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Who Am I...What Am I?
By Daniel K. Robinson
(April 2009)

Who Am I...What Am I? These two questions are ever present for the developing artist...and great artists are always developing. Simply, the question of identity is ever present in the life and psyche of the artist. If we are truly honest, these two questions come with a great deal of insecurity and the need to obtain significance from both within ourselves and from others. “Can I call myself a singer?”, “Do people actually like my singing?” & “Am I wasting my time with this singing thing?” are all regular questions in the singing teacher’s studio and they all find themselves birthed out of a sense of needing to know where the individual is placed within their community. Another prevalent question I am often asked by beginner students is, “What is my vocal range?” This question often has the sub-text of, “...can I sing higher than the next guy or gal?” In a world that trains us to build comparisons with each other during our primary school years, such a comparison is not unusual, but it is rarely helpful to the developing singer. Firstly, singers should never be rated according to their ‘highest singable note’. Hopefully a singer will utilise 30+ notes as a part of their voice. Focusing on ‘high notes’ rarely produces great singers...it’s just produces ‘high notes’. Secondly, what your voice does today, may not be what it performs tomorrow. There are so many factors that influence the voice, all of which have the ability to add or subtract to your overall performance. Leon Thurman in “Bodymind & Voice” (2000) writes, “Suppose a young person auditions for a choir when they are just ending a cold or flu during which they coughed a lot. Suppose another young singer has been smoking for one to two years, and another frequently drinks caffeinated beverages and rarely drinks water. And another was yelling recently for a sports team...these [singers] will have swollen and/or stiffened vocal folds, and their singing pitch range capabilities will be limited. In other words, they will not be able to sing as high as they are capable of singing, but they are likely to be able to sing lower than their actual anatomical dimensions would enable them to sing.” This leads us back to one of the previous questions, “What is my vocal range?” Some students arrive in my studio with a preconceived vocal identity which is meant to ‘label’ or ‘classify’ their voice. Many of us are familiar with the traditional choral groupings of singers into Soprano, Alto, Tenor and Bass (SATB). Whilst this traditional classification has proved helpful in grouping singers, it has not always lead to healthy outcomes for those singers. Again,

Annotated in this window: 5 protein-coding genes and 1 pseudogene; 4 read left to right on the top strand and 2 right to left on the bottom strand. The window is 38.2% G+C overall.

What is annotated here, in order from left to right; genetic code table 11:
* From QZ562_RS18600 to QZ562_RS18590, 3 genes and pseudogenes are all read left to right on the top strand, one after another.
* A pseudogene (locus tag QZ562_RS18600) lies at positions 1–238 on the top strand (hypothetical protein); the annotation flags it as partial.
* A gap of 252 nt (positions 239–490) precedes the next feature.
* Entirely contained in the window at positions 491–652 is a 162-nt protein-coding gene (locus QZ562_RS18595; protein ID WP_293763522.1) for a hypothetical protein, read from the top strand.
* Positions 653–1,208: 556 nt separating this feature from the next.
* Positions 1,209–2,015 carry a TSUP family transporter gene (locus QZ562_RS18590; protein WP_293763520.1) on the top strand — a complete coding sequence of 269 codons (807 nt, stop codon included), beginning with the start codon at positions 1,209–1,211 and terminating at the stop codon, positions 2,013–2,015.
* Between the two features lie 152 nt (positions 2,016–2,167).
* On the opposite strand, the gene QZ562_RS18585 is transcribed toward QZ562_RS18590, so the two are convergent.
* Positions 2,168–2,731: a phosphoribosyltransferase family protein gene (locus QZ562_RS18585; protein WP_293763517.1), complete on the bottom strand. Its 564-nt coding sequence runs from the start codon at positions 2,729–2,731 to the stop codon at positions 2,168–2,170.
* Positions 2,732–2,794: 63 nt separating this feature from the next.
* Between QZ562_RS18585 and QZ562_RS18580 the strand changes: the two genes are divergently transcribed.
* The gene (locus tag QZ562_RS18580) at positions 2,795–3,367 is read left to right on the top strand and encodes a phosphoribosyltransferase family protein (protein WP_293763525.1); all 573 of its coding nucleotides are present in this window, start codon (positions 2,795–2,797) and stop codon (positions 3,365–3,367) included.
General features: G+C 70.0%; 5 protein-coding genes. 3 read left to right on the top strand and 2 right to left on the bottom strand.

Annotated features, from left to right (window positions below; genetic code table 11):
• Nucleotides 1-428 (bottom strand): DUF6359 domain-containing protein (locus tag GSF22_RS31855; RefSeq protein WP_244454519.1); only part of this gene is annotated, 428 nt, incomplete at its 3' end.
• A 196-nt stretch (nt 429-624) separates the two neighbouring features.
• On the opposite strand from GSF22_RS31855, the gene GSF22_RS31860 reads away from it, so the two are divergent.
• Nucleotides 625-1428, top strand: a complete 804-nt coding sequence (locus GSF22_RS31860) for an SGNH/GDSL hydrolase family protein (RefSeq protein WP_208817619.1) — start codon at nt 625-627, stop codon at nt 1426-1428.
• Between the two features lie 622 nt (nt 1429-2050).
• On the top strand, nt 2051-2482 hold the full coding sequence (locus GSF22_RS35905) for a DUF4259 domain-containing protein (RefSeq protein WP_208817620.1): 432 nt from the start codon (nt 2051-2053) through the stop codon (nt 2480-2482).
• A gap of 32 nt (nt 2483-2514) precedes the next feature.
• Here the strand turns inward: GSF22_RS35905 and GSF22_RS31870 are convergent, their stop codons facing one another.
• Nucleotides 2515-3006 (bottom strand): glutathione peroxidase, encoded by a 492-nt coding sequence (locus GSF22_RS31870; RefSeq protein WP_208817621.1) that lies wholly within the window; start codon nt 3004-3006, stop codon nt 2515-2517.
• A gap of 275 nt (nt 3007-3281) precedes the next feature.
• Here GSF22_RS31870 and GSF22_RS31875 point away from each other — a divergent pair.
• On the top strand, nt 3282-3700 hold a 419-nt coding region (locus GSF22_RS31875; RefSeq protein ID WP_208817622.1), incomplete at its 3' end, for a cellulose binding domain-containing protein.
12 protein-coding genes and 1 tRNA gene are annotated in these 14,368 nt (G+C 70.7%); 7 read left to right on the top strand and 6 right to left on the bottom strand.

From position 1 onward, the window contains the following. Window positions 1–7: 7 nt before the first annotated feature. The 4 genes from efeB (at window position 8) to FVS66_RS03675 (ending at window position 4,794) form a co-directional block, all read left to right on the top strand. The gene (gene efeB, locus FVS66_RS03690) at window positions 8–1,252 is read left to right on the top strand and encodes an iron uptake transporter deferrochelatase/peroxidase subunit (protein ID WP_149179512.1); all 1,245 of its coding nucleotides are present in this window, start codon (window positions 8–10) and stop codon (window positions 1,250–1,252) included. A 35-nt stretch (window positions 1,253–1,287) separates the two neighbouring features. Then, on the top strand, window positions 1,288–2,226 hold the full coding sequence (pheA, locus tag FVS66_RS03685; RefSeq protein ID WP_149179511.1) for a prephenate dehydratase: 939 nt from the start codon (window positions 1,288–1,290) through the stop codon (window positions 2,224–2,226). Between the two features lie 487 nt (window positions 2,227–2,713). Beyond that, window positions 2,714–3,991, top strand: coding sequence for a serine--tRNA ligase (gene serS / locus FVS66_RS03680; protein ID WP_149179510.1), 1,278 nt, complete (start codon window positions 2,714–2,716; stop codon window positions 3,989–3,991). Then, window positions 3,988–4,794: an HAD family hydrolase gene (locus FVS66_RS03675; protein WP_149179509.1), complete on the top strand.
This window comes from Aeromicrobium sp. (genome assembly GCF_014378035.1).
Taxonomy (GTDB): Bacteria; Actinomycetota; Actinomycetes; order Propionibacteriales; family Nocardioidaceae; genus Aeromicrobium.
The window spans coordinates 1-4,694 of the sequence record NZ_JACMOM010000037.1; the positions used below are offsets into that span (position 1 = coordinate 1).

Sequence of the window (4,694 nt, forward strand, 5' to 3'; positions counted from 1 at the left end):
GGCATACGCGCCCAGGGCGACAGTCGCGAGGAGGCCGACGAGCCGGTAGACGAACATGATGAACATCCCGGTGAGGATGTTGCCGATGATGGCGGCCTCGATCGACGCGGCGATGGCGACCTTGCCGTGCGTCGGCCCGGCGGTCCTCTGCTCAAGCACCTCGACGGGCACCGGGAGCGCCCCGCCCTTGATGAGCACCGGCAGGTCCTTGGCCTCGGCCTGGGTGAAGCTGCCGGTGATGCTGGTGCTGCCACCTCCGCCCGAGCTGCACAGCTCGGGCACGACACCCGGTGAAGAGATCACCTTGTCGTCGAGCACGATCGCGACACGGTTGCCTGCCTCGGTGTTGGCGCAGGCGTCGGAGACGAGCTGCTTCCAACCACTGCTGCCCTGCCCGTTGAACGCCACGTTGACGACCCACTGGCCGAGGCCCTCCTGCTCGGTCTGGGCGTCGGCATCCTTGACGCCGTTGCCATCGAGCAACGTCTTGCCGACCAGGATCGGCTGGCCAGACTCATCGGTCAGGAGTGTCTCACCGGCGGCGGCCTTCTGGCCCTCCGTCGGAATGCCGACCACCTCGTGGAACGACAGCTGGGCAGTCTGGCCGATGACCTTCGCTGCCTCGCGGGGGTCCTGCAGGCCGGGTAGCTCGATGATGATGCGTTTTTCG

© Daniel K. Robinson - 2010

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Djarts Voice Coaching ~ www.djarts.com.au

Thurman is helpful here. “Once singers’ voices are labelled, often in their preteen or teen years, the label becomes integrated with their self-identity. When asked about their voice classification, singers never say, “I sing the part marked (‘soprano, alto, tenor, or bass).” They say, “I am a (‘soprano, alto, tenor, or bass).” What if they aren’t what they’ve been told?...Are there conditions in a singer’s voice that can lead us to believe that she or he is one particular classification when in fact they more appropriately another? Thurman, later in his Chapter on ‘Classifying Voices’ goes on to qualify, “The essential benefit of voice classification is the selection of music that does not tax a singer’s voice beyond it’s capabilities for skilled, expressive singing, and beyond its current level of conditioning… The keys to voice classification that do not create the possibility of vocal skill limitations, or a possible predisposition to voice disorders, are: 1. learning physically and acoustically efficient voice skills and developing considerable fundamental skills before making a firm decision on voice classification; 2. developing optimal conditioning, particularly, in the larynx muscles and vocal fold tissues.” It is important to develop a ‘vocal identity’ and this may involve understanding the ‘outer limits’ of your vocal apparatus, i.e. your lowest and highest singable notes. It may also involve the ‘classification’ of your voice into one of the 6 main vocal classes (soprano, mezzo-soprano, alto, tenor, baritone or bass). But these identifiers needn’t be set in stone, especially for the beginner to intermediate singer. We must always allow for extrinsic factors such as diet, social occurrences (yelling at the footy) and general wellbeing, not to mention aging, to implicate themselves upon the performance, or lack thereof, of our voices. What we should avoid at all costs, is the process of comparisons. You have a unique voice with unique qualities and attributes. Who are you? You are a singer. What are you? You are a unique individual voice, learning, growing and developing.

References: Thurman, Leon & Graham Welch (2000). Bodymind and Voice: Foundations of Voice Education. Iowa, USA: The VoiceCare Network & National Centre for Voice and Speech.

© Daniel K. Robinson - 2010

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